Majors and Minors
In the study of physics, one strives toward the goal of an understanding of the physical behavior of the universe and the basic laws of nature. In guiding cadets toward this goal, we hope to accomplish two objectives:
- that our graduates have acquired the ability to think analytically and
- that they will have gained experience in the method of experimental investigation of physical phenomena.
The curriculum is designed to provide flexibility and technical breadth in physics, qualifying our graduates for a wide variety of technical careers. Physics majors take a number of mathematics courses to equip themselves with the tools necessary for applying physical principles.
Laboratory work, essential in scientific education, is emphasized. At the same time, the curriculum includes a liberal distribution of study outside of physics and mathematics in order to ensure a well-rounded education.
Facilities include research laboratories in thin films, computer interfacing, atomic force microscopy, nonlinear and molecular spectroscopy, laser physics, and astronomy. Additional facilities include a nuclear physics laboratory housing a low-energy particle accelerator and a well-equipped machine shop.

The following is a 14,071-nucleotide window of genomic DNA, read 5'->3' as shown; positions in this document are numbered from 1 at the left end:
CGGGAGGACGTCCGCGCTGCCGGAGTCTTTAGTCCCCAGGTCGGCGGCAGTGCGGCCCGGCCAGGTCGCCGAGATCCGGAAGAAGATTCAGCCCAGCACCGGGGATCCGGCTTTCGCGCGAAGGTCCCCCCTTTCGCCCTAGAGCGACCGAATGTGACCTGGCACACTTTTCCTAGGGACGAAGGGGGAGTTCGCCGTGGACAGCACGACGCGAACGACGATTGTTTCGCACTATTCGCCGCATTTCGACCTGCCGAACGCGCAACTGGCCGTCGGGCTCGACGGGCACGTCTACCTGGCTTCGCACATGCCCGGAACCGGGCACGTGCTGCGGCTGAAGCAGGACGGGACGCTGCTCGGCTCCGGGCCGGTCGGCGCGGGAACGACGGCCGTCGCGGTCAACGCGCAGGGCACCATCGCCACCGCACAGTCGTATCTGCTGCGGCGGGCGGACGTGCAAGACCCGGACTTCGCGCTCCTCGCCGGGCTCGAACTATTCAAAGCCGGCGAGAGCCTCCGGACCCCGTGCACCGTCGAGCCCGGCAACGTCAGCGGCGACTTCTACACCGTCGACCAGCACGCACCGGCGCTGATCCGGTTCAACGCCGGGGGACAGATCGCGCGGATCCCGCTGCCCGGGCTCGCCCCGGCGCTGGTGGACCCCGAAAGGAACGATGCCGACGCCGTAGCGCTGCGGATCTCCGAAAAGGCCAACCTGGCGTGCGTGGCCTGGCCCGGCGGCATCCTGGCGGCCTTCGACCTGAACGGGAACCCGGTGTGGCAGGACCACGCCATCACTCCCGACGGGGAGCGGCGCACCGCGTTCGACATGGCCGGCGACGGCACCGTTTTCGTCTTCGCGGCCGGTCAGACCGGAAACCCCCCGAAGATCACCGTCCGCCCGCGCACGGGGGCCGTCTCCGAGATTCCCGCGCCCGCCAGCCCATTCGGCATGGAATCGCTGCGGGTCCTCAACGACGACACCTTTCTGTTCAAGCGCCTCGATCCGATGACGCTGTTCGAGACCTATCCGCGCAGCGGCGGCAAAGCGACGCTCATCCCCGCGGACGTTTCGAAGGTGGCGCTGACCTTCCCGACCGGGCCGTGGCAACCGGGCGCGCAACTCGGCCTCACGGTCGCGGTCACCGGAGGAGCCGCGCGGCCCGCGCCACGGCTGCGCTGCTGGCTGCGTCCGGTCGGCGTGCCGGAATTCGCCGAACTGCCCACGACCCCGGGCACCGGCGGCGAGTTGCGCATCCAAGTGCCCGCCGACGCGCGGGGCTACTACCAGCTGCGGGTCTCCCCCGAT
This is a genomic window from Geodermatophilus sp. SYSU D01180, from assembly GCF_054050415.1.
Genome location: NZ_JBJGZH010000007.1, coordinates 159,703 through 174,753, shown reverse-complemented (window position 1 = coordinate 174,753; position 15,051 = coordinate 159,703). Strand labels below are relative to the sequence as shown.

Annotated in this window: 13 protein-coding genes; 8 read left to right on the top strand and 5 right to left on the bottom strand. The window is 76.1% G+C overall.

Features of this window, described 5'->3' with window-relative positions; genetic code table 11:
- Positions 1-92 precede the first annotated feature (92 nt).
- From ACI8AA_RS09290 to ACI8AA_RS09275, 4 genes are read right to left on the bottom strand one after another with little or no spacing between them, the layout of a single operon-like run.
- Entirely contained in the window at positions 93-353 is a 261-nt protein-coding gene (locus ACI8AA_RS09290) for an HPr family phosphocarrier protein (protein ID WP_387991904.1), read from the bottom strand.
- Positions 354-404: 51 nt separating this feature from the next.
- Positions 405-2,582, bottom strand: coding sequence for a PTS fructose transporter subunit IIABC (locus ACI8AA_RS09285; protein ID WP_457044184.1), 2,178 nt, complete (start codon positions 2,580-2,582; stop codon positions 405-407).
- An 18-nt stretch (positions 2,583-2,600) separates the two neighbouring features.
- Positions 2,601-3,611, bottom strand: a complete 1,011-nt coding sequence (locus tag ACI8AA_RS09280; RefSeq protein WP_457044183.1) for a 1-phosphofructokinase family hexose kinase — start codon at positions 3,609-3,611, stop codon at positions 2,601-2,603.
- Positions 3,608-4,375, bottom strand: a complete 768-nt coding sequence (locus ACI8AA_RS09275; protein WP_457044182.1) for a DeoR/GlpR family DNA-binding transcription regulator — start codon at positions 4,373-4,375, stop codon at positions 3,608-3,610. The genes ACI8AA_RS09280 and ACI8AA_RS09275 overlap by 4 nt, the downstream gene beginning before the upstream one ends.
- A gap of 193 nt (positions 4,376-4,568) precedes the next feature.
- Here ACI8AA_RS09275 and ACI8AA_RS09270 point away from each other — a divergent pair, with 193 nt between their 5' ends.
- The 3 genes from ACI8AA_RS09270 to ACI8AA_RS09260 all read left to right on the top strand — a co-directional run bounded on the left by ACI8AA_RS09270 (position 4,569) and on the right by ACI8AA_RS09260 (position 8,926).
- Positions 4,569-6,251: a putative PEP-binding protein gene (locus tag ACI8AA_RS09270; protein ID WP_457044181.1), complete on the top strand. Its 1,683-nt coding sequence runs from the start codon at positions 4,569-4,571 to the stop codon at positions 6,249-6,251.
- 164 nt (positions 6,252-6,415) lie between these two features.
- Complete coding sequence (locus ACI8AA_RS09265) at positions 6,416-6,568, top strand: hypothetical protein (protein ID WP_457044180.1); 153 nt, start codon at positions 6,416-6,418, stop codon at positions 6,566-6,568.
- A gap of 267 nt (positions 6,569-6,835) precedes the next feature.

The department also operates an astronomical observatory featuring a research-quality 20-inch telescope with spectrograph, photometer, and electronic camera. A 5-inch photographic refractor telescope was added several years ago.
Faculty conduct research in:
- CCD photometry of variable stars (Cepheids)
- electronic imaging in astronomy
- laser spectroscopy
- laser physics and nonlinear fiber optics
- thin films and thin film devices
- and low-energy ion beam experiments using a Cockcroft-Walton particle accelerator.
The department sponsors a chapter of the Society of Physics Students as well as a chapter of Sigma Pi Sigma, the national physics honor society.